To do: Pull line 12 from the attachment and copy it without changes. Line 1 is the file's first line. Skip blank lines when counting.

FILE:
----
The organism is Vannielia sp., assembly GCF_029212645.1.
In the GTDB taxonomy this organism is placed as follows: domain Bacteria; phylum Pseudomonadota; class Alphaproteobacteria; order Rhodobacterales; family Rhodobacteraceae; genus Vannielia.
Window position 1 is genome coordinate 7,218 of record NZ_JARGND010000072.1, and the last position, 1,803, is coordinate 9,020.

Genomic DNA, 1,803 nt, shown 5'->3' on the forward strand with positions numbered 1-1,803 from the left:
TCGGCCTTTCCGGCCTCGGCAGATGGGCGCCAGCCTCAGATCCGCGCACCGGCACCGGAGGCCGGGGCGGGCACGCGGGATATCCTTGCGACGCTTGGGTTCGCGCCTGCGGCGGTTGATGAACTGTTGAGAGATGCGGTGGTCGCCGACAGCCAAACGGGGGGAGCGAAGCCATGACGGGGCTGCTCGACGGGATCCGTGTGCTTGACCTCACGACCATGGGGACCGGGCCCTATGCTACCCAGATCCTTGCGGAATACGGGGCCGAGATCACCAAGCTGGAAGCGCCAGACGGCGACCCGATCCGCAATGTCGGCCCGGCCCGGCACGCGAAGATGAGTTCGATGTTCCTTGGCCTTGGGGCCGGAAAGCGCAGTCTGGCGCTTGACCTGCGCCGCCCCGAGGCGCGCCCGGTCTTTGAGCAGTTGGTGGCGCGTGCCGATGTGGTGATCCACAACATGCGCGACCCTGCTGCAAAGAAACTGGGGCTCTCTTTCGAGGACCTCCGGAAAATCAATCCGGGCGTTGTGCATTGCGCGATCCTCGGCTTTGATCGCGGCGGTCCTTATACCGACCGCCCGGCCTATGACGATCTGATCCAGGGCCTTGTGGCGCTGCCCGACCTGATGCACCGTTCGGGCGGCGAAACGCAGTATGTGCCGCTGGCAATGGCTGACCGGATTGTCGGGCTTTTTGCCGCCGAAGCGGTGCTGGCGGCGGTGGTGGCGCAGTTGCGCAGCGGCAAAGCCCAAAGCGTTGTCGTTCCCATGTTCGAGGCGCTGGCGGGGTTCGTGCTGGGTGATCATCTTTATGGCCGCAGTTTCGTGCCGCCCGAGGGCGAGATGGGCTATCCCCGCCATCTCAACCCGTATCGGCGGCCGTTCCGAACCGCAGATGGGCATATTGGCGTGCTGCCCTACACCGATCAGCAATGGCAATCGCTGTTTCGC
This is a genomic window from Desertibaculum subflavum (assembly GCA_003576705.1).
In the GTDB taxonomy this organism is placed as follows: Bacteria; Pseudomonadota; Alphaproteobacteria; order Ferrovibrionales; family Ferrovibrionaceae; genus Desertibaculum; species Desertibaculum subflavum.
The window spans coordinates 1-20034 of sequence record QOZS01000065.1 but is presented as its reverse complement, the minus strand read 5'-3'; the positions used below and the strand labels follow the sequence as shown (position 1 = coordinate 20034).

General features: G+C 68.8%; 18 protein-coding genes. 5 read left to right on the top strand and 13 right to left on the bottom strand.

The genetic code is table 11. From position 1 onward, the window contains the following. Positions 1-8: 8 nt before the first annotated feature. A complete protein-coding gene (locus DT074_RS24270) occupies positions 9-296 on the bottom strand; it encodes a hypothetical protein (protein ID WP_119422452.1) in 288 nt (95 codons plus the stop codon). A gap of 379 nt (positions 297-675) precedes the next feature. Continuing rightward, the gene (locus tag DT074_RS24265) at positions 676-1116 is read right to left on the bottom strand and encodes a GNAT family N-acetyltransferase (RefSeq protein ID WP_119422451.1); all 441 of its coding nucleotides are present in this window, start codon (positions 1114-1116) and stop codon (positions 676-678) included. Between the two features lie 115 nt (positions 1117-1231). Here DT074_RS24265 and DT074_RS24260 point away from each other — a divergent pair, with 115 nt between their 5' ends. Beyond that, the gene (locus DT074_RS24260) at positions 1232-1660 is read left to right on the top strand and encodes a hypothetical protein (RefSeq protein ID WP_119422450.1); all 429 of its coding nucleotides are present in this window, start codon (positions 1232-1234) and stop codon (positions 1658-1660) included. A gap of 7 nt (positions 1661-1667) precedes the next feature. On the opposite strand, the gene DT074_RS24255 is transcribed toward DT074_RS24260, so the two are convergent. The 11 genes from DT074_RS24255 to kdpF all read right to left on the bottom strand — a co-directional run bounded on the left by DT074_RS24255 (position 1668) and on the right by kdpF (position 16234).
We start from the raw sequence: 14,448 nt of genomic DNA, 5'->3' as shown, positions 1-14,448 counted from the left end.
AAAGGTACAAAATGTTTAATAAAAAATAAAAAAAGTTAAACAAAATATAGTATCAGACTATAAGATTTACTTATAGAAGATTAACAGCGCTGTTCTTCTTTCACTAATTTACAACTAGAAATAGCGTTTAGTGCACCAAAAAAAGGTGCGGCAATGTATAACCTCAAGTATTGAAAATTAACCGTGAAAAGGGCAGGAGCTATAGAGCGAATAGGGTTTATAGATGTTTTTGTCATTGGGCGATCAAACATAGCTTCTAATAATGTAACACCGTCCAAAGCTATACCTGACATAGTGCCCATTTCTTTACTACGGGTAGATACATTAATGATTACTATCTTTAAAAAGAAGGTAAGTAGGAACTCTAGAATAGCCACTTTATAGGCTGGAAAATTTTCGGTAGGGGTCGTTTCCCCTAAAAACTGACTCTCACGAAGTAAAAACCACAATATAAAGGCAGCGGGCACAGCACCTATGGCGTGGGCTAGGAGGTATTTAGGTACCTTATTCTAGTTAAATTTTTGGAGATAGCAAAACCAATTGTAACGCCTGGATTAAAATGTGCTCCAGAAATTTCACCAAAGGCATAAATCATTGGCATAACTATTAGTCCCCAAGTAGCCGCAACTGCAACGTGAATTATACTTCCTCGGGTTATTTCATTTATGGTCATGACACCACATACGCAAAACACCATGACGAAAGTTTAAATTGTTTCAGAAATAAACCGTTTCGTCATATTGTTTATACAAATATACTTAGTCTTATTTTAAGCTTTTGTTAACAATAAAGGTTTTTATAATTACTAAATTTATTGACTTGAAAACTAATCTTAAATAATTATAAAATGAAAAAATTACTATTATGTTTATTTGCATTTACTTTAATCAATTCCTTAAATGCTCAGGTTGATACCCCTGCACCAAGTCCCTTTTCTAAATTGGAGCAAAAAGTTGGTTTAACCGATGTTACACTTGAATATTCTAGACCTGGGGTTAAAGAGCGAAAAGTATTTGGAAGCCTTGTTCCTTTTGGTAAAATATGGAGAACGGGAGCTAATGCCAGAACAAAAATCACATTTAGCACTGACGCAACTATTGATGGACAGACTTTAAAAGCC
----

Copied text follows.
AAAGGTACAAAATGTTTAATAAAAAATAAAAAAAGTTAAACAAAATATAGTATCAGACTATAAGATTTACTTATAGAAGATTAACAGCGCTGTTCTTCTTTCACTAATTTACAACTAGAAATAGCGTTTAGTGCACCAAAAAAAGGTGCGGCAATGTATAACCTCAAGTATTGAAAATTAACCGTGAAAAGGGCAGGAGCTATAGAGCGAATAGGGTTTATAGATGTTTTTGTCATTGGGCGATCAAACATAGCTTCTAATAATGTAACACCGTCCAAAGCTATACCTGACATAGTGCCCATTTCTTTACTACGGGTAGATACATTAATGATTACTATCTTTAAAAAGAAGGTAAGTAGGAACTCTAGAATAGCCACTTTATAGGCTGGAAAATTTTCGGTAGGGGTCGTTTCCCCTAAAAACTGACTCTCACGAAGTAAAAACCACAATATAAAGGCAGCGGGCACAGCACCTATGGCGTGGGCTAGGAGGTATTTAGGTACCTTATTCTAGTTAAATTTTTGGAGATAGCAAAACCAATTGTAACGCCTGGATTAAAATGTGCTCCAGAAATTTCACCAAAGGCATAAATCATTGGCATAACTATTAGTCCCCAAGTAGCCGCAACTGCAACGTGAATTATACTTCCTCGGGTTATTTCATTTATGGTCATGACACCACATACGCAAAACACCATGACGAAAGTTTAAATTGTTTCAGAAATAAACCGTTTCGTCATATTGTTTATACAAATATACTTAGTCTTATTTTAAGCTTTTGTTAACAATAAAGGTTTTTATAATTACTAAATTTATTGACTTGAAAACTAATCTTAAATAATTATAAAATGAAAAAATTACTATTATGTTTATTTGCATTTACTTTAATCAATTCCTTAAATGCTCAGGTTGATACCCCTGCACCAAGTCCCTTTTCTAAATTGGAGCAAAAAGTTGGTTTAACCGATGTTACACTTGAATATTCTAGACCTGGGGTTAAAGAGCGAAAAGTATTTGGAAGCCTTGTTCCTTTTGGTAAAATATGGAGAACGGGAGCTAATGCCAGAACAAAAATCACATTTAGCACTGACGCAACTATTGATGGACAGACTTTAAAAGCC